On August 27, members of the Turkish Academy of Sciences (TÜBA) were outraged to find a government issued decree stripping their institute of its autonomy. The decree states that the number of academy members will triple from 100 to 300, with half of new academy members appointed by government officials, and half by the Council of Higher Education (an organization under government control). The existing 100 members will continue to serve. The TÜBA president will no longer be elected, but rather appointed, and honorary members will lose their General Assembly voting rights. Yücel Kanpolat, TÜBA’s current president, has faced an immediate end to his three-year term under the new decree, although the government is allowing him to stay on until it chooses a replacement.
TÜBA members at first considered walking out en masse to form their own independent academy, but any new organization would struggle without government funding. Instead, members have informed Turkish President Abdullah Gül of their discontent and hope to persuade the government to reconsider the decree. Because the academy is a publicly funded agency, the government does have the authority to change its structure, and the academy itself cannot appeal the decision. The government could be challenged through Turkey’s Constitutional Court by political parties or members of parliament, however.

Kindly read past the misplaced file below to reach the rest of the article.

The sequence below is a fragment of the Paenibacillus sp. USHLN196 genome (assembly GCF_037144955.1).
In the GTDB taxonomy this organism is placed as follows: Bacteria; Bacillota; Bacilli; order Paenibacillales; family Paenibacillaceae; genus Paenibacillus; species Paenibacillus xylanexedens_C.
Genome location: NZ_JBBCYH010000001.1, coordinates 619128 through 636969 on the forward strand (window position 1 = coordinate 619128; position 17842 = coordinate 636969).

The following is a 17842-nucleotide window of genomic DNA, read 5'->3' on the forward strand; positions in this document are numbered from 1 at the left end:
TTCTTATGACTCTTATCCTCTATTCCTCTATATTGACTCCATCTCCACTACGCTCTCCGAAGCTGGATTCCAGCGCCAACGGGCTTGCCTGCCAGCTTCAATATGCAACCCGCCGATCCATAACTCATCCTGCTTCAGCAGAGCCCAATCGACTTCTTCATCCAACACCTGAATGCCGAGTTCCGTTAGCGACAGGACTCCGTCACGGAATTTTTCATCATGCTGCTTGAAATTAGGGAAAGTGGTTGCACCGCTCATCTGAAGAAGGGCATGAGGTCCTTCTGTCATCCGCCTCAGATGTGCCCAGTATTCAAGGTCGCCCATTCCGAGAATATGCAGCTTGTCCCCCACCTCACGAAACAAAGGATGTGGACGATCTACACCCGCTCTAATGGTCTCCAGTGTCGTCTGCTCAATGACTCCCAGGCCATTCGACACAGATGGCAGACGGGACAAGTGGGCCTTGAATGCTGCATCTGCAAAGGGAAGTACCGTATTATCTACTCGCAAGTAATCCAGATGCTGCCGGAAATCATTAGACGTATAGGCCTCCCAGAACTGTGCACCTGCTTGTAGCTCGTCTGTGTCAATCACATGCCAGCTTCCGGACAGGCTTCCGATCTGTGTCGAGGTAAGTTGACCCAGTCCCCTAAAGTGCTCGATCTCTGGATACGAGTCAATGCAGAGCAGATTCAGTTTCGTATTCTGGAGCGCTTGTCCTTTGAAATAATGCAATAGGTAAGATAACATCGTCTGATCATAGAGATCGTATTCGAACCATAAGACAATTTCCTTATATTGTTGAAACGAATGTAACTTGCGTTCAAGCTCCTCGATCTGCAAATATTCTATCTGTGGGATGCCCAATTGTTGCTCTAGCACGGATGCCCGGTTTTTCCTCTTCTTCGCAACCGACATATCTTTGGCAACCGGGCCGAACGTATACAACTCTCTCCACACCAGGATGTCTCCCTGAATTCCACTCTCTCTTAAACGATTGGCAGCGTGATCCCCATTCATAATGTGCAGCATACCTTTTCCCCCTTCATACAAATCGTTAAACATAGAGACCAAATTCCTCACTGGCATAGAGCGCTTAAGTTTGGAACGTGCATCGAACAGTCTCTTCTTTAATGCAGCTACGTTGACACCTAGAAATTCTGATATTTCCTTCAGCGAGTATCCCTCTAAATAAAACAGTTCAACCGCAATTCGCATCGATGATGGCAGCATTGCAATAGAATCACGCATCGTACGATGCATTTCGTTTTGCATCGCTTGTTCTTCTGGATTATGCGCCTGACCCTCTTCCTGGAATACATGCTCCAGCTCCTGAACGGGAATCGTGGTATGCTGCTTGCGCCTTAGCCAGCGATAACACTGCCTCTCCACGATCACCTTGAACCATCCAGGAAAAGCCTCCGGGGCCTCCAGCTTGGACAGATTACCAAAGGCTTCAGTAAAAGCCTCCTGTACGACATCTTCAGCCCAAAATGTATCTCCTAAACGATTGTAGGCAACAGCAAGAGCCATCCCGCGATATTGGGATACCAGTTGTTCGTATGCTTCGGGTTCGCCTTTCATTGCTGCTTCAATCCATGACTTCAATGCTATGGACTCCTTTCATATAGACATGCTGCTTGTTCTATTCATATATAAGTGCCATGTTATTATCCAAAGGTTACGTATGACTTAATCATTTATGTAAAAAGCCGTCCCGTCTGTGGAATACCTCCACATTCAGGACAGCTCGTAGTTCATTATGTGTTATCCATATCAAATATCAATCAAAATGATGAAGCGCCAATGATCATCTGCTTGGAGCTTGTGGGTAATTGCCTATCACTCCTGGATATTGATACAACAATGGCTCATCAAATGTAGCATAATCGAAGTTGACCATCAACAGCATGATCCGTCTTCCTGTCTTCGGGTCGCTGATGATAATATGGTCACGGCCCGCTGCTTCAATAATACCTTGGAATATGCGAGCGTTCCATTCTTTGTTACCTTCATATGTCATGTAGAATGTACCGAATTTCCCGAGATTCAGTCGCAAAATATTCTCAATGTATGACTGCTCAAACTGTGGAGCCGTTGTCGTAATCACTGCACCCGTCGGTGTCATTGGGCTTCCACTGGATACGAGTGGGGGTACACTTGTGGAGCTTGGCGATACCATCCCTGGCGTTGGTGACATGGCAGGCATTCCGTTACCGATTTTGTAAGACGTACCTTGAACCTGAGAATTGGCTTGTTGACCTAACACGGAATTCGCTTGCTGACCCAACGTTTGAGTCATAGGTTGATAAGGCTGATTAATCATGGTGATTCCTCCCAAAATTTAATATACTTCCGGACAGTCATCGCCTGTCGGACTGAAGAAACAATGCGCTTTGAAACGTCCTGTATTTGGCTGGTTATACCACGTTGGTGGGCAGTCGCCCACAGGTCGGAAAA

The government has offered no explanation for the sudden changes, though members speculate that the decision does not have to do with censoring sensitive topics like science versus religion. Rather, Kanpolat believes, the Turkish government is on a campaign to “penetrate into the independence of institutions,” he told ScienceInsider. Regardless of the rational, Kanpolat fears the changes are “destroying the most important aspect of this scientific institution”—impartiality.